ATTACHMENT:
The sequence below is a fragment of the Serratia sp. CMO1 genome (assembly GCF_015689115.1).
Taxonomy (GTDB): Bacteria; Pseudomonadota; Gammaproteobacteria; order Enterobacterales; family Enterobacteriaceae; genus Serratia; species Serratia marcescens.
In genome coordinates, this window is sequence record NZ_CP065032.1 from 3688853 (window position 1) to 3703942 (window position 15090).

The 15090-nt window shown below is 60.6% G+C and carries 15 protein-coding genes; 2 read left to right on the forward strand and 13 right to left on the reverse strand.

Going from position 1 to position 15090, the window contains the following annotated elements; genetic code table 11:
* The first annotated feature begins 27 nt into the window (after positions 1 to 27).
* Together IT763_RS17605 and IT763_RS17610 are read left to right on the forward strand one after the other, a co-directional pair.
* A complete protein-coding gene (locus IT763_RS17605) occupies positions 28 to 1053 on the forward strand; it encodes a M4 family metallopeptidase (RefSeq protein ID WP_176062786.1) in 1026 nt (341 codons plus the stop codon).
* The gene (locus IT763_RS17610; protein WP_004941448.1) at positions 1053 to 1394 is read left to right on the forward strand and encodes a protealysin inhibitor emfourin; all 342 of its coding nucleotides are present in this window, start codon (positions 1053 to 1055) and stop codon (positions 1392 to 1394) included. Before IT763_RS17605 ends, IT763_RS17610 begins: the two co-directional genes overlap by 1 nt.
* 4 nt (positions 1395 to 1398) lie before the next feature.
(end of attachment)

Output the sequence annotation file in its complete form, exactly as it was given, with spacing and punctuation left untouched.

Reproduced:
The sequence below is a fragment of the Serratia sp. CMO1 genome (assembly GCF_015689115.1).
Taxonomy (GTDB): Bacteria; Pseudomonadota; Gammaproteobacteria; order Enterobacterales; family Enterobacteriaceae; genus Serratia; species Serratia marcescens.
In genome coordinates, this window is sequence record NZ_CP065032.1 from 3688853 (window position 1) to 3703942 (window position 15090).

The 15090-nt window shown below is 60.6% G+C and carries 15 protein-coding genes; 2 read left to right on the forward strand and 13 right to left on the reverse strand.

Going from position 1 to position 15090, the window contains the following annotated elements; genetic code table 11:
* The first annotated feature begins 27 nt into the window (after positions 1 to 27).
* Together IT763_RS17605 and IT763_RS17610 are read left to right on the forward strand one after the other, a co-directional pair.
* A complete protein-coding gene (locus IT763_RS17605) occupies positions 28 to 1053 on the forward strand; it encodes a M4 family metallopeptidase (RefSeq protein ID WP_176062786.1) in 1026 nt (341 codons plus the stop codon).
* The gene (locus IT763_RS17610; protein WP_004941448.1) at positions 1053 to 1394 is read left to right on the forward strand and encodes a protealysin inhibitor emfourin; all 342 of its coding nucleotides are present in this window, start codon (positions 1053 to 1055) and stop codon (positions 1392 to 1394) included. Before IT763_RS17605 ends, IT763_RS17610 begins: the two co-directional genes overlap by 1 nt.
* 4 nt (positions 1395 to 1398) lie before the next feature.